Colonial Theater presents shocking and explicit ‘Spring Awakening’

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Colonial Theater presents shocking and explicit ‘Spring Awakening’

"Spring Awakening" cast members rehearse for the show's Friday, Sept. 30 opening.

Ken Gargaro

"Spring Awakening" cast members rehearse for the show's Friday, Sept. 30 opening.

Ken Gargaro

Ken Gargaro

"Spring Awakening" cast members rehearse for the show's Friday, Sept. 30 opening.

Ed Albert - Producer

Tanner Sebastian, Staff Writer

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Robert Morris University Colonial Theater’s fall production this year is “Spring Awakening,” running from Wednesday, Sept. 28 through Sunday, Oct. 2 at the Massey Theater on campus. This controversial Tony-Award winning musical featuring music and lyrics by Duncan Sheik and Steven Sater, respectively, is not for everyone due to its explicit nature.

Living in oppressive Germany in the 1890s, 11 teens begin to unravel the forbidden threads of pain, passion, anger, and most importantly, carnal knowledge, that is continually dismissed or ignored by parents and teachers. The girls especially long for enlightenment about what they cannot even name: sex.

Beautifully and hauntingly captured in the opening number, “Mama Who Bore Me,” all five leading females, Wendla; her friends, Anna, Martha and Thea; and the out casted Ilse, struggle with their child-like innocence.

Graduate student Ashley Reichl, who plays Anna and is an understudy for Wendla, as well as all of the adult female roles, which are currently played by Professor Barbara Burgess-Lefebvre, reflected upon character’s purity.

“[Anna’s] really naïve,” Reichl commented. “She really doesn’t know any better. She’s exposed to these dark things and is very unsure about everything. Wendla is like her, but knows she wants to learn things, whereas Anna is very on the fence about it.”

Kate Queen, an RMU graduate student playing Wendla Bergman, has a similar opinion about Wendla.

“She is very naïve but very unaware of her naivety. She thinks she views the words as an adult, but she still has a child-like innocence,” Queen said.

Wendla, who Queen also describes as having “an intense need to feel something,” rediscovers a childhood friend, Melchior Gabor. Melchior is a rebellious atheist who is considerably more knowledgeable about sex than his friends at school, including his best friend Moritz Stiefel.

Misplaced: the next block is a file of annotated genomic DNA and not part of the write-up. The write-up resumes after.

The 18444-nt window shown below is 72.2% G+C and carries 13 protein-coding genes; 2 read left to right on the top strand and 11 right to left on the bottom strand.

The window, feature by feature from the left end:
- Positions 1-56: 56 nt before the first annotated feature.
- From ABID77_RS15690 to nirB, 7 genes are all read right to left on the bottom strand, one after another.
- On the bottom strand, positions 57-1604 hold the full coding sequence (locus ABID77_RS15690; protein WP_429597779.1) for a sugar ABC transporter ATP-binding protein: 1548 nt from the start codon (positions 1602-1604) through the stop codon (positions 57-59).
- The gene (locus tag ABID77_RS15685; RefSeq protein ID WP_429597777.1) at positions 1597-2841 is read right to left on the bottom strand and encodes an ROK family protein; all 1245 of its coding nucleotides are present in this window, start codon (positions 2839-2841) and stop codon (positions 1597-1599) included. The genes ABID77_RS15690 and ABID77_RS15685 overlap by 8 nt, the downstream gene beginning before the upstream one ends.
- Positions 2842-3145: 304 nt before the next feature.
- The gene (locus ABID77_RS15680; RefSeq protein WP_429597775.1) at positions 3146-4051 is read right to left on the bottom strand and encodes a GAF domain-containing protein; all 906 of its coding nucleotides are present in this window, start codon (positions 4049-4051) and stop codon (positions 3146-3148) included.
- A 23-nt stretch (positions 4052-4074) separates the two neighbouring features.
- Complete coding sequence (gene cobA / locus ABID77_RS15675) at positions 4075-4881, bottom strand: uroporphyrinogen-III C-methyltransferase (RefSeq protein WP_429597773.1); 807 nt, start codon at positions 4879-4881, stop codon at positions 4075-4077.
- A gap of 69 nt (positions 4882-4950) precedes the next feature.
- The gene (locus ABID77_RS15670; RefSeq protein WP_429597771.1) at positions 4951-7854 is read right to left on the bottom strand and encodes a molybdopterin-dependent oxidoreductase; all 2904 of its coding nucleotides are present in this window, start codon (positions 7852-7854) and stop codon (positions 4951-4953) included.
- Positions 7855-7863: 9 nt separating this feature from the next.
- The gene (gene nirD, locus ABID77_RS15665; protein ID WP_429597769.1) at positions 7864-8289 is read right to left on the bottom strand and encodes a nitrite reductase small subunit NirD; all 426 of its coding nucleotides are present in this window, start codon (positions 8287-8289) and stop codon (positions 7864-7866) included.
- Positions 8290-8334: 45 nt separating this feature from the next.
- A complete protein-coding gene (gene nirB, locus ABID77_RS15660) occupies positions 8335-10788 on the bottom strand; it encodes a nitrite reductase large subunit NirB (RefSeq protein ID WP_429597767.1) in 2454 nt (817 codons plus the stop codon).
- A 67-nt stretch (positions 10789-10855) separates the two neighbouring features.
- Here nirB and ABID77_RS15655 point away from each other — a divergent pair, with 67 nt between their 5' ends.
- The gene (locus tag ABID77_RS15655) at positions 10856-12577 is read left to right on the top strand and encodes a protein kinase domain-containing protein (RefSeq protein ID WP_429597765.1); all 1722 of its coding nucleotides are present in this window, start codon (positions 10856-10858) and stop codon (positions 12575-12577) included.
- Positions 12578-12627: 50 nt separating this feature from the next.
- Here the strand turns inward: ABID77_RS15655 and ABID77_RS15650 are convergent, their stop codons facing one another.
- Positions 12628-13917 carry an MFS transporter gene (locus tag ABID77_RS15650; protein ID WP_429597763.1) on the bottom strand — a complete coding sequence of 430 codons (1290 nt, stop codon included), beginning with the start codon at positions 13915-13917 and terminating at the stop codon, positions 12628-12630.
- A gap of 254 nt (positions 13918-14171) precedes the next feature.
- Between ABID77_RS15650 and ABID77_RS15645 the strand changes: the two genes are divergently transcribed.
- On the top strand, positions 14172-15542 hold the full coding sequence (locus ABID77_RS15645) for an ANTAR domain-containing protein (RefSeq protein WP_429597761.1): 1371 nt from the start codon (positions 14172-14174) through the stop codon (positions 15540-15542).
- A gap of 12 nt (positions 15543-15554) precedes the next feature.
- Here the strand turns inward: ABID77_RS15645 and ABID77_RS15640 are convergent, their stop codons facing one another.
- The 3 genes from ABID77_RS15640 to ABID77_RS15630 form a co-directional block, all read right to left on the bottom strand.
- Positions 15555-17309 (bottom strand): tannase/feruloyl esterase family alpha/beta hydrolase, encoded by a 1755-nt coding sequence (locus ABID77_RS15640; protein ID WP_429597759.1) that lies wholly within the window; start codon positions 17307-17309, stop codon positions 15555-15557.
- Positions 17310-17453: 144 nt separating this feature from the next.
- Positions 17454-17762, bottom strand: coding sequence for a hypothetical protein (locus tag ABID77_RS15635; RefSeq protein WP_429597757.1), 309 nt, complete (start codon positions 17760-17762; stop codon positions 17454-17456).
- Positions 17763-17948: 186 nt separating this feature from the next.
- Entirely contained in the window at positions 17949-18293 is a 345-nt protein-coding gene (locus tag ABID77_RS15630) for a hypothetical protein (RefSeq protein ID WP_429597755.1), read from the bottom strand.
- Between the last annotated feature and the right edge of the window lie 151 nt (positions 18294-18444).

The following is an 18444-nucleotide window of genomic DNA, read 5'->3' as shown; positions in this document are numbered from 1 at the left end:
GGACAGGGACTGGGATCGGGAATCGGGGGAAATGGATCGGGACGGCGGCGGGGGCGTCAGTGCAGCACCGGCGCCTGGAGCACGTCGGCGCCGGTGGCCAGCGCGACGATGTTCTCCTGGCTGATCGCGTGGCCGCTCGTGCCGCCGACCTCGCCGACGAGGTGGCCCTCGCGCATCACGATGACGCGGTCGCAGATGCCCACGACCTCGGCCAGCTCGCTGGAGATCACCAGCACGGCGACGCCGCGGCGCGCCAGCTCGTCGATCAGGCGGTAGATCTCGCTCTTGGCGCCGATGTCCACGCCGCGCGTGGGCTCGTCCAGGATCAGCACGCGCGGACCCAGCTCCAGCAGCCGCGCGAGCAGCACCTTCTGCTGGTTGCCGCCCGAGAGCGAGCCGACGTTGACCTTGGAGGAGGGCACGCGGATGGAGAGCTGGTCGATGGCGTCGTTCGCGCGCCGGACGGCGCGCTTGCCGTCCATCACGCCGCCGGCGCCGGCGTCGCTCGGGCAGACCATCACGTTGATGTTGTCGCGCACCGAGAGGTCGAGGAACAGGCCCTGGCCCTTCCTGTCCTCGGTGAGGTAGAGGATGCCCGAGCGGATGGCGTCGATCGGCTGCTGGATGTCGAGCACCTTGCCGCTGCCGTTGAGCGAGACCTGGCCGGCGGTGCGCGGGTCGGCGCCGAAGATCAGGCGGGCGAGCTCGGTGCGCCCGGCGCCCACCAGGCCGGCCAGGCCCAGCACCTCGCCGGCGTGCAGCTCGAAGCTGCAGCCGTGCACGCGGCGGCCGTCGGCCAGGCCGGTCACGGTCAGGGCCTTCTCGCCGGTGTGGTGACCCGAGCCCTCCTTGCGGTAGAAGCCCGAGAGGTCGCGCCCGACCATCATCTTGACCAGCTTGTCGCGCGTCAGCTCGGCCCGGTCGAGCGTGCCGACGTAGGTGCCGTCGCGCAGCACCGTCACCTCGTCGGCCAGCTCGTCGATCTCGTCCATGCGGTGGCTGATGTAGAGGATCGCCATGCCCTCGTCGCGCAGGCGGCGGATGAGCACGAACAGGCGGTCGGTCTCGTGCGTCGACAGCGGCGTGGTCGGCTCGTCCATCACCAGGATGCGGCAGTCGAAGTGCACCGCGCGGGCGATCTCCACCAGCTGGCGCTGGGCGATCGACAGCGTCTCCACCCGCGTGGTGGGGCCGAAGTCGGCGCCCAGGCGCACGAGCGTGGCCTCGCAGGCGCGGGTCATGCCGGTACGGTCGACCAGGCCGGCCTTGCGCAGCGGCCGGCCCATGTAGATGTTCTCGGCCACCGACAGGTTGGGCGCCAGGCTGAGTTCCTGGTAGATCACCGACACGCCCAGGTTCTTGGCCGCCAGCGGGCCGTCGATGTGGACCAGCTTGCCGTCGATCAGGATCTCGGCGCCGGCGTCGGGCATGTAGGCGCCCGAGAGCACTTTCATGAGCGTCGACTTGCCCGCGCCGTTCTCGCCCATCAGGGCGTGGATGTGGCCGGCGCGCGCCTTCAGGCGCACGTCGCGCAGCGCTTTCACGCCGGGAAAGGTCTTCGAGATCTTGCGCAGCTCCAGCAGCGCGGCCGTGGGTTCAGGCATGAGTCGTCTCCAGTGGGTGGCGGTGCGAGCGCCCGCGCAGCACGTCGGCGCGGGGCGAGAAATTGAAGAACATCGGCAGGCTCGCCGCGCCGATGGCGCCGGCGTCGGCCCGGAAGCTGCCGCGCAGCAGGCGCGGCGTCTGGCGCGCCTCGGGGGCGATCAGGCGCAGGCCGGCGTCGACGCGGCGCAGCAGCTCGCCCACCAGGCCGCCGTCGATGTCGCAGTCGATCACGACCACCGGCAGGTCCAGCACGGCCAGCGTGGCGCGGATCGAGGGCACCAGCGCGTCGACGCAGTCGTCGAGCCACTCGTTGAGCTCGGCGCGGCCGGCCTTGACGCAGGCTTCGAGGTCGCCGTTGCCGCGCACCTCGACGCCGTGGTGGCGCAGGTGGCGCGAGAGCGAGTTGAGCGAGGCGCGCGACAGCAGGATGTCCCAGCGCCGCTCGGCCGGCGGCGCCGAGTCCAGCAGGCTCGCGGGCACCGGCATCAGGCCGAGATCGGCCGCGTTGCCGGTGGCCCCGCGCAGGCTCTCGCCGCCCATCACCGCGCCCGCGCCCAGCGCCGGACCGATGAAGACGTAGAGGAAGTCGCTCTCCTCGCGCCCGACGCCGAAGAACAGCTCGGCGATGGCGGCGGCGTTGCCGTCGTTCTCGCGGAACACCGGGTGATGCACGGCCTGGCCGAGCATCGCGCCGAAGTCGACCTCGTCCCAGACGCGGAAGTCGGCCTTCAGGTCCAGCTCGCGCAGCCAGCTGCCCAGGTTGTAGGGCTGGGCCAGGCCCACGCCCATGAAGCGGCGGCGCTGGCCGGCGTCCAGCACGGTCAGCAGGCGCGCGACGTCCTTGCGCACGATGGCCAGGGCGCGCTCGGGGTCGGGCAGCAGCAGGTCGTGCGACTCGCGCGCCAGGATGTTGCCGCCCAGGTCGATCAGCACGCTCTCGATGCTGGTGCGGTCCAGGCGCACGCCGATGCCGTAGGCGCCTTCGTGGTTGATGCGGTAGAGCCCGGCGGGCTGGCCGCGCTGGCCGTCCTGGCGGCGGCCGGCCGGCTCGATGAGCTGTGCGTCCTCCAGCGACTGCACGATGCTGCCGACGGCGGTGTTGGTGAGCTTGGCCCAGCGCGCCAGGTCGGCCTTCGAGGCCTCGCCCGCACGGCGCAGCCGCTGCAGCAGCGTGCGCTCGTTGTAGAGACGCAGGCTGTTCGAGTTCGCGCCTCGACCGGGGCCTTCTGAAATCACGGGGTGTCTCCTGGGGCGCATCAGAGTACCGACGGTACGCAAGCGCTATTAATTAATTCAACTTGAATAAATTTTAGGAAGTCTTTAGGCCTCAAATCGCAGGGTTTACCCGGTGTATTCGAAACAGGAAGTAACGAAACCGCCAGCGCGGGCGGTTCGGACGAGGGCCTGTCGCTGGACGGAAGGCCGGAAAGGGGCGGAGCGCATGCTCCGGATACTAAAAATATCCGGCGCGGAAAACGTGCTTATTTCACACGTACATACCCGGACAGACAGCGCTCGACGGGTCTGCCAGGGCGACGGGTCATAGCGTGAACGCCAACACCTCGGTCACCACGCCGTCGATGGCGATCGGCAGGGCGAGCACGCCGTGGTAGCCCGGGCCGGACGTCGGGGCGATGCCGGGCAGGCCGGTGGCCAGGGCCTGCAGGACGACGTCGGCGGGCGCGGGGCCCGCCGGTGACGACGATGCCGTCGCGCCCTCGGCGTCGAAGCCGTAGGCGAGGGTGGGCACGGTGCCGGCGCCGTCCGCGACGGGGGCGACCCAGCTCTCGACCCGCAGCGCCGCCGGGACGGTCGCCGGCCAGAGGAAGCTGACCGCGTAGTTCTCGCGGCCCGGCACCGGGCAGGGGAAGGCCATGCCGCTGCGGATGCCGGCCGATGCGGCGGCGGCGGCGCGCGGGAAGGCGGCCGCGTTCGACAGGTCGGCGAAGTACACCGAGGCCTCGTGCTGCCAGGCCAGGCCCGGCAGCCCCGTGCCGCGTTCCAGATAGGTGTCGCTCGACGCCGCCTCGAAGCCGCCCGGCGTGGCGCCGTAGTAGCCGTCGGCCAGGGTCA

Moritz, like the other boys, Otto, Georg, Hanschen, and Ernst, struggles with developing urges, captured in the rock anthem “(obscenity) of Living.”

Some of the boys are able to take control of their lives, while others spiral out of control. When the naïve Wendla and the educated Melchior reconnect, an intense passion develops, resulting in one of the most moving, or disturbing, depending on who you are, scenes of the entire play.

Although sex is a dominant motif in “Spring Awakening” and tragedy is throughout, there is hope.

“When you overlook all the tragedies and profanity in the show, there’s a really good message of new beginnings,” said freshman Robert Kowalewski, who is an ensemble member.

Dr. Ken Gargaro, the director of the production, offered another view.

“The message to the adults:  Be honest with your children,” he said.

When the show was announced via Facebook in June, students had mixed reactions.

“It’s rare to perform a show like this right off Broadway,” said Queen.

Senior Logan Williams, who is the assistant director and playing Melchior Gabor, was a little less certain than his costar.

“It was going to be risky,” he said, referring to what some regard as controversial content, which includes profanity and explicit sexual scenarios.

One of the most well known scenes involves the seduction of Wendla by Melchior, leading to their first intimate encounter, which is accompanied by brief flashes of nudity from both characters.

Gargaro, wishes to console any who are worried about this scene.

“We’re not going to do anything to sensationalize it,” he explained.

Underneath the controversy, which many people refuse to look past, is a show that, as Gargaro states, honestly explores the complex issues and emotions of adolescence.

“Spring Awakening” puts the teenage mind center stage, allowing the audience, both young and old, to reflect on their own adolescence.

As Williams and many of his cast mates explained, “I don’t want people to be turned off because of the nudity and the swear words; I think everyone can relate to it. They can watch the show and think, ‘I know exactly how they feel.’”

“Spring Awakening” is different than many Broadway shows not only in regard to the content, but also in the staging. The show is almost like a concert, with the music representing the thoughts of the singers.

To further emphasize the change from what is spoken to what is thought, many of the scenes require the actors to sing into hand microphones, like traditional singers, in addition to concealed face microphones.

The set is also unconventional in that there isn’t much to it. Most of the scenes take place on a single platform. Surrounding this will be additional seating for audience members.

“It’s not a naturalistic play,” Dr. Gargaro explained, “We, [the audience], are always aware it is a show.”

When asked if there was anything she could say to convince people to see the show, Queen may have given the best answer.

“It’s beautiful,” she said. “There’s no way it can’t touch every single person. There is so much you can relate to if you let it speak to your heart.”

Tickets for students can be obtained in the Office of Student Life for $5. The price at the door is $10.

 

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